The Standard-Examiner reports this morning that the final 2009 Ogden City Municipal Election financial disclosure reports are now on file with the City Recorder's Office:
Weber County Forum contributor Dan Schroeder earlier this morning, including the following thoughtful analysis, which nicely puts these campaign disclosure statements into real-world context:
LEDE MISSES THE POINTAs an added bonus, Dan has compiled and submitted this handy table, to conveniently allow our readers to make quick comparisons at a glance. (Click to enlarge image):
The lede for this story should have been that none of the candidates had large funding advantages over their opponents. This is news because it's a radical change from just two years ago, when the Lifty candidates (Godfrey, Johnson, Eccles, and Petersen) out-raised and out-spent their opponents by factors ranging from 2 to 6. This year the Lifties couldn't rely so much on the Godfrey machine to raise their campaign funds, as Envision Ogden did for Johnson and Eccles in 2007. Moreover, they couldn't rely too heavily on any of their deep-pocket contributors, since contributions are now limited to $1500 per donor. The Smarties, for their part, seem to have finally realized that it takes $10k to run a serious at-large Ogden City Council campaign; the days when you could win without even putting up yard signs are long gone.
The article does point out several of the interesting details of the candidates' finances. Most remarkable is the Hains $5650 deficit, which is presumably just another way of saying that he donated (or loaned) that much to his own campaign. The various contributions from PACs, corporations, and elected officials are also noteworthy.
But the article is curiously inconsistent about whose large contributions are mentioned and whose aren't. The two significant omissions are Hains and Phipps. (Dean received no new large contributions since his last report.) Hains received $1500 from The Boyer Company, $1479 from a new PAC called Forward Ogden (operated by Blain Johnson and Royal Eccles, according to the Lt. Governor's web site), and $500 from the Utah Apartment Association. Hains also received $1500 from the Utah Association of Realtors which he disclosed in late October, but which the Standard-Examiner has yet to report; this contribution is especially newsworthy because Hains had already received $1500 from the UAR's local affiliate so it was a likely violation of the $1500 per-donor limit. Phipps received $1500 from Steve Waldrip of Eden, which he should have disclosed before the election but apparently didn't.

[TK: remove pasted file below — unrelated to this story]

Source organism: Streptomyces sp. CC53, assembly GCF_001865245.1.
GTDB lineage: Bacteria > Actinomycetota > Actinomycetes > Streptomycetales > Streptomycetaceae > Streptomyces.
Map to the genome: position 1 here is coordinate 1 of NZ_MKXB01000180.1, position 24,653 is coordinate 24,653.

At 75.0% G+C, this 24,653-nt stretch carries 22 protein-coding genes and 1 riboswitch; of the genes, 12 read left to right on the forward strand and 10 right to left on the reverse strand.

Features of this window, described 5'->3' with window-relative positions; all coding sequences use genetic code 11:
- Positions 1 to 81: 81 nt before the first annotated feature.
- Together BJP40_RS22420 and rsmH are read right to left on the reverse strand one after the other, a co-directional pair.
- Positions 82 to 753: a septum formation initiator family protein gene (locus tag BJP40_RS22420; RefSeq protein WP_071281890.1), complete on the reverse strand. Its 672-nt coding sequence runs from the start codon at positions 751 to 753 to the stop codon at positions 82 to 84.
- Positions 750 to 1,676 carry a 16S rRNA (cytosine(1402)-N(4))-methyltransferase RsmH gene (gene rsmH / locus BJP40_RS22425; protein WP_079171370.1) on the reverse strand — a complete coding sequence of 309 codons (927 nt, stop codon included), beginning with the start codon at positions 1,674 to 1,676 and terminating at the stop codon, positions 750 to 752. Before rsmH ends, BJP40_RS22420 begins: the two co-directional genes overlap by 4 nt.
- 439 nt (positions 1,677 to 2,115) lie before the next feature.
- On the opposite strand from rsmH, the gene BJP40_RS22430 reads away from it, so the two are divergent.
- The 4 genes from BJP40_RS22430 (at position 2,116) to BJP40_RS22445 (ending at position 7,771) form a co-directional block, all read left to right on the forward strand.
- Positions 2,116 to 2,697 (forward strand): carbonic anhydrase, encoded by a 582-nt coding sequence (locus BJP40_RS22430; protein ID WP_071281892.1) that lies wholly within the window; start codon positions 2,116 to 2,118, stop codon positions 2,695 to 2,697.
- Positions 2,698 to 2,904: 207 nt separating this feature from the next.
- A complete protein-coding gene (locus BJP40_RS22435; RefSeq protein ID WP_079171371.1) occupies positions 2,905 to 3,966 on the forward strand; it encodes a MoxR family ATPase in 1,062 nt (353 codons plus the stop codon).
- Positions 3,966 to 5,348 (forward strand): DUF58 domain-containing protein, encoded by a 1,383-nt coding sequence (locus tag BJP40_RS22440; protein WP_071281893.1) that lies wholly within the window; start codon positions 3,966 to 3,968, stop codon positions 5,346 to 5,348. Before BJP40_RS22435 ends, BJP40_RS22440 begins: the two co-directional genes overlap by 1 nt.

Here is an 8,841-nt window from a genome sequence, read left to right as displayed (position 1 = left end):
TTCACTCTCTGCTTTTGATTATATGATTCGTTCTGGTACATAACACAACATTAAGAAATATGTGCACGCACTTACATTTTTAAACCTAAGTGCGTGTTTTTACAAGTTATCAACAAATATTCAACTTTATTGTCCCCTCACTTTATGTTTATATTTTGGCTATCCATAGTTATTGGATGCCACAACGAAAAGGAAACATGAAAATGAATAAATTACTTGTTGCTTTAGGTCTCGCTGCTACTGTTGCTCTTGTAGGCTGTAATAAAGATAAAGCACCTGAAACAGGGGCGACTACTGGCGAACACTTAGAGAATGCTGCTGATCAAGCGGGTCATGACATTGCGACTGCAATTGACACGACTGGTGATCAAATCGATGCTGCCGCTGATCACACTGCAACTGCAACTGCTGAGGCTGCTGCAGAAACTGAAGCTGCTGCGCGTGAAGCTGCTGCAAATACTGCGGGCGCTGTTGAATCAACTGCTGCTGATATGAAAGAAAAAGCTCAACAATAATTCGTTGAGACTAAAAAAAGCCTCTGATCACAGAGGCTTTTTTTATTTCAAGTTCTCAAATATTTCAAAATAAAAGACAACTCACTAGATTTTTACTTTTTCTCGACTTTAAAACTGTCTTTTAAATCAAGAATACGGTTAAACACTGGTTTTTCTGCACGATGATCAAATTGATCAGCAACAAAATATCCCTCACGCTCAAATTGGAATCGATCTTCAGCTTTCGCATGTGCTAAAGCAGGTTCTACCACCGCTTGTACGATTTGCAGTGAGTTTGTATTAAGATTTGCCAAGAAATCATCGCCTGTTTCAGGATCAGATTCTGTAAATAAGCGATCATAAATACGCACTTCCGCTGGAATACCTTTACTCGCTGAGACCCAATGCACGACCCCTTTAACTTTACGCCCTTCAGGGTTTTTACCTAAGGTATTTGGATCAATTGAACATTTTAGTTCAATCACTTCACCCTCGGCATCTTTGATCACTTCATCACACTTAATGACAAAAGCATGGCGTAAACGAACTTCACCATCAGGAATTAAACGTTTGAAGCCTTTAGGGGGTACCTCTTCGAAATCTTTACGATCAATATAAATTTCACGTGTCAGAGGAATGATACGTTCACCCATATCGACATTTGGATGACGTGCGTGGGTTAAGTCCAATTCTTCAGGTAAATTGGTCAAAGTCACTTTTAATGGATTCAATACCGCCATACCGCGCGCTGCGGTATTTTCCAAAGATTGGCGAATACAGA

Other noteworthy details: Dean's campaign was funded mostly by Dean himself. Garcia and Garner each spent over $14 per vote, thanks to the low voter turnout in their ward.
A Weber County Forum Tip O' The Hat to Professor Schroeder for his special effort in assisting in the interpretion of the consolidated campaign financial disclosure data this morning.
All other WCF readers are invited to chime in with their own observations, theories and interpretations, of course.